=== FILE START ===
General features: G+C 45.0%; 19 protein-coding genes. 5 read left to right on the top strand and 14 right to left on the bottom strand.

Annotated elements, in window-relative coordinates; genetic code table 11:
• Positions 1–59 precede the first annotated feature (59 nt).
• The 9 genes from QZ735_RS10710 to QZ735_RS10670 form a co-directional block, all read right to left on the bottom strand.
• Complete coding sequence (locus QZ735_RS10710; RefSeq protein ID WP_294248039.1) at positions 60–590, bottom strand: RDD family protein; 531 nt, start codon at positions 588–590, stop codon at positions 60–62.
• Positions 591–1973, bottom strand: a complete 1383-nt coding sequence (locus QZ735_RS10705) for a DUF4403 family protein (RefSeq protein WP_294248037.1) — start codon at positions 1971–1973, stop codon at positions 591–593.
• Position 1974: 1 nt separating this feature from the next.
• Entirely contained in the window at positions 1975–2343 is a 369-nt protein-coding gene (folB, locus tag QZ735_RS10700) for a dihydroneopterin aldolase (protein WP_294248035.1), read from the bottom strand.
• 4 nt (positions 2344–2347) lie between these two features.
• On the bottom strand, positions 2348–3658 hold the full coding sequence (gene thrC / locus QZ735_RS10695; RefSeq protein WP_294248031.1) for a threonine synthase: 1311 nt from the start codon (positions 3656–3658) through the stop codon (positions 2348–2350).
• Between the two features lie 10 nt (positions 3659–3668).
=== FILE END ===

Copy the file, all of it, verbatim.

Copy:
General features: G+C 45.0%; 19 protein-coding genes. 5 read left to right on the top strand and 14 right to left on the bottom strand.

Annotated elements, in window-relative coordinates; genetic code table 11:
• Positions 1–59 precede the first annotated feature (59 nt).
• The 9 genes from QZ735_RS10710 to QZ735_RS10670 form a co-directional block, all read right to left on the bottom strand.
• Complete coding sequence (locus QZ735_RS10710; RefSeq protein ID WP_294248039.1) at positions 60–590, bottom strand: RDD family protein; 531 nt, start codon at positions 588–590, stop codon at positions 60–62.
• Positions 591–1973, bottom strand: a complete 1383-nt coding sequence (locus QZ735_RS10705) for a DUF4403 family protein (RefSeq protein WP_294248037.1) — start codon at positions 1971–1973, stop codon at positions 591–593.
• Position 1974: 1 nt separating this feature from the next.
• Entirely contained in the window at positions 1975–2343 is a 369-nt protein-coding gene (folB, locus tag QZ735_RS10700) for a dihydroneopterin aldolase (protein WP_294248035.1), read from the bottom strand.
• 4 nt (positions 2344–2347) lie between these two features.
• On the bottom strand, positions 2348–3658 hold the full coding sequence (gene thrC / locus QZ735_RS10695; RefSeq protein WP_294248031.1) for a threonine synthase: 1311 nt from the start codon (positions 3656–3658) through the stop codon (positions 2348–2350).
• Between the two features lie 10 nt (positions 3659–3668).